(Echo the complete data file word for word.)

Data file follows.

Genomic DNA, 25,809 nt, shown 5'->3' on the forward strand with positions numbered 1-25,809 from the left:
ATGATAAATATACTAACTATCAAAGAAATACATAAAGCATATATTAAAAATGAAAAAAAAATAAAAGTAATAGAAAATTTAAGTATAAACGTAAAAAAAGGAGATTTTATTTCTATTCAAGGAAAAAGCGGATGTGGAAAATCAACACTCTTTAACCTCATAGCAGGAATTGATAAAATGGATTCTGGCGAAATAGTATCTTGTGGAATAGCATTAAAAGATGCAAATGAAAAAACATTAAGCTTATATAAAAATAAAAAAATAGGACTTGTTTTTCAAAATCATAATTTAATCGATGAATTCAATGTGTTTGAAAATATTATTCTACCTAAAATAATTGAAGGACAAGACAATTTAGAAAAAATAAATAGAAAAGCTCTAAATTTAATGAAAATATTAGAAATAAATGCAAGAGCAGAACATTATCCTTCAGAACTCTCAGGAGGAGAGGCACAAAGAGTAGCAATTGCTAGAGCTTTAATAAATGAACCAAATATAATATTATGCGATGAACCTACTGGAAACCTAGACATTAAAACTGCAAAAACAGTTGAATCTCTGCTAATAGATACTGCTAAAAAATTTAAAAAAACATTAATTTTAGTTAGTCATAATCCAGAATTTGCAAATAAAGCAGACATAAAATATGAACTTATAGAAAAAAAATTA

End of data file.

Genomic DNA, 25,809 nt, shown 5'->3' on the forward strand with positions numbered 1-25,809 from the left:
ATGATAAATATACTAACTATCAAAGAAATACATAAAGCATATATTAAAAATGAAAAAAAAATAAAAGTAATAGAAAATTTAAGTATAAACGTAAAAAAAGGAGATTTTATTTCTATTCAAGGAAAAAGCGGATGTGGAAAATCAACACTCTTTAACCTCATAGCAGGAATTGATAAAATGGATTCTGGCGAAATAGTATCTTGTGGAATAGCATTAAAAGATGCAAATGAAAAAACATTAAGCTTATATAAAAATAAAAAAATAGGACTTGTTTTTCAAAATCATAATTTAATCGATGAATTCAATGTGTTTGAAAATATTATTCTACCTAAAATAATTGAAGGACAAGACAATTTAGAAAAAATAAATAGAAAAGCTCTAAATTTAATGAAAATATTAGAAATAAATGCAAGAGCAGAACATTATCCTTCAGAACTCTCAGGAGGAGAGGCACAAAGAGTAGCAATTGCTAGAGCTTTAATAAATGAACCAAATATAATATTATGCGATGAACCTACTGGAAACCTAGACATTAAAACTGCAAAAACAGTTGAATCTCTGCTAATAGATACTGCTAAAAAATTTAAAAAAACATTAATTTTAGTTAGTCATAATCCAGAATTTGCAAATAAAGCAGACATAAAATATGAACTTATAGAAAAAAAATTA